Call The Sabbath A Delight by Walter Chantry

Published by Banner of Truth Trust, 1991

Review by Chung Jia Jun

“In their pride, men have dismissed God’s perfect law. His Decalogue requires the habit, the steady routine practice, the discipline of a day of worship and service to God. It is such habit, routine and discipline that will give men both a knowledge of God and moral standards by which to live. It is just such a Sabbath Day that will strengthen families and social institutions. No wonder the church herself is devotionally, doctrinally and morally weak. Even Christians will not devote a day each week to their Lord.” (p. 12)

In Call The Sabbath A Delight, Pastor Walter Chantry spends slightly more than 100 pages dealing with an often disregarded commandment among Christian circles: keeping the Sabbath holy. As a Banner of Truth publication, one can expect to receive the perspective of conservative evangelism—that the Sabbath commandment is holy, spiritual and good—and should be spent totally in devotion to God. It is important to note that Chantry believes that one should not employ another to work on the Sabbath for himself, because the Sabbath law applies to them as well.

Personally, I appreciate the fact Chantry does not simply force a rigid, legalistic or Pharisaic view that some of the conservatives have swung to, but gives great consideration to the matters of the heart, which he believes to be the most important factor of all. His view can be thus summed up, “More rests upon motive and intent than upon the outward acts we do on the Sabbath.” (p. 106)  At the same time, he labours, exhorts and persuades his readers to keep the Sabbath holy while resisting excuses or objections to it—both personal and theological.

Although his views on Sabbath-keeping appears harsh by modern standards, he insists upon it for a compelling reason: Scripture says so. Even in his supposed ‘harsh’ treatment (which I personally do not think is overbearing, but justified), Chantry shows his deep pastoral concern to the reader through patiently considering questions that might be raised, as well as responding to objections by those who argue that the Sabbath does not need to be kept. He does so on the firm basis of the Scriptures, appealing from the fact that:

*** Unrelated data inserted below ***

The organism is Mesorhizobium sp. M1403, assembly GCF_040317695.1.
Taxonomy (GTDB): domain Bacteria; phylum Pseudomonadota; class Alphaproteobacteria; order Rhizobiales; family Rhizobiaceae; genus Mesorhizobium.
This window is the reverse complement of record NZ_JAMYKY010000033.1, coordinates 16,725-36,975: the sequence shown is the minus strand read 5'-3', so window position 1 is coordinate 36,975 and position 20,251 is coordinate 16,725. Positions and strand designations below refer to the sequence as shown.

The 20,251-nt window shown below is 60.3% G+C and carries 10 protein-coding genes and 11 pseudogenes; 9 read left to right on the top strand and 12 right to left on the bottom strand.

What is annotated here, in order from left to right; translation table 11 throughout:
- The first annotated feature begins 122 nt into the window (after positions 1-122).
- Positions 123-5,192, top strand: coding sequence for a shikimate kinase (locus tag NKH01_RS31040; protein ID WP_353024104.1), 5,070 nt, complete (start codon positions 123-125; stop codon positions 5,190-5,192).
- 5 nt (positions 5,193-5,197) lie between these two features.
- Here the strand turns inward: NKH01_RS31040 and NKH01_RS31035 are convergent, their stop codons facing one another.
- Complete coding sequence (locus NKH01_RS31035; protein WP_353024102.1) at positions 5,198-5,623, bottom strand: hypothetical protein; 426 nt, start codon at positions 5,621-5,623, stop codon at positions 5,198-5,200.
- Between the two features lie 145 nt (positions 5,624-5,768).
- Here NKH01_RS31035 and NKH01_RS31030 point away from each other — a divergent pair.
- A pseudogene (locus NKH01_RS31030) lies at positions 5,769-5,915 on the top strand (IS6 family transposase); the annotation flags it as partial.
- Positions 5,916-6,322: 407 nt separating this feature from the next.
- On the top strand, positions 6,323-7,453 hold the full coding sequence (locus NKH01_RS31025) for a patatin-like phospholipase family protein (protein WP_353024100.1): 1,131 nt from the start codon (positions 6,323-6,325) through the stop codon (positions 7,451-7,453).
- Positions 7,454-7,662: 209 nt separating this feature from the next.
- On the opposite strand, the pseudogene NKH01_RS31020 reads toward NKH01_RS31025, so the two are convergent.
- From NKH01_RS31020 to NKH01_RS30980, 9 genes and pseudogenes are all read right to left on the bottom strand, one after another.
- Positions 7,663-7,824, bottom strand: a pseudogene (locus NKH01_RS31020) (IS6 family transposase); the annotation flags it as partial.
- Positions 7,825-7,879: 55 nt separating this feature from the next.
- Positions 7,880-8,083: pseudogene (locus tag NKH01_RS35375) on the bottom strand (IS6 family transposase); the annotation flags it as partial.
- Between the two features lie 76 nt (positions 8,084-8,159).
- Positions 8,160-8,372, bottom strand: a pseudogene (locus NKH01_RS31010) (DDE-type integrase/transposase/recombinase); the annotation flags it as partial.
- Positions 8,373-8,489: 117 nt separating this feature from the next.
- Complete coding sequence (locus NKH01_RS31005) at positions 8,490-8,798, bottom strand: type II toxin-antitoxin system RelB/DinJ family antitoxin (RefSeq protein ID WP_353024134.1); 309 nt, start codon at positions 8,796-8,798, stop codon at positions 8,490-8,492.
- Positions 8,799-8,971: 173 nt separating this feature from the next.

1. Sabbath is a creation ordinance, thus applicable to all of creation, and not just the Jews (as some might believe), and,
  2. Jesus is the Lord of the Sabbath, and he came to establish the law, not to destroy it.

The table of contents might give a clear idea of how wide the scope of the book is:

  1. The Commandment is Holy
  2. The Commandment is Spiritual
  3. The Commandment is Good
  4. Does the New Testament Teach the Fourth Commandment?
  5. Sabbath Observance: Mosaic and Christian
  6. Motives for Sabbath-Keeping
  7. Which Day of the Week is the Sabbath?
  8. Difficult Cases of Conscience

For a small book, I think Chantry has dealt with this subject adequately and carefully, not to allow the legalist to legislate do’s and don’ts nor antinomians to discard the law wholesale, but to reveal to the reader the blessedness and delight that can be found in dedicating one day of seven back to the One who gave us all seven days to begin with. As a first-time reader of a book dealing specifically with this subject, I have been greatly edified and motivated to keep the Sabbath—and it is my hope that the reader will be convinced of it too. I heartily recommend it to those who have not seriously considered the Sabbath law, as well as to older saints who wish to gain a clearer understanding on this weighty subject.



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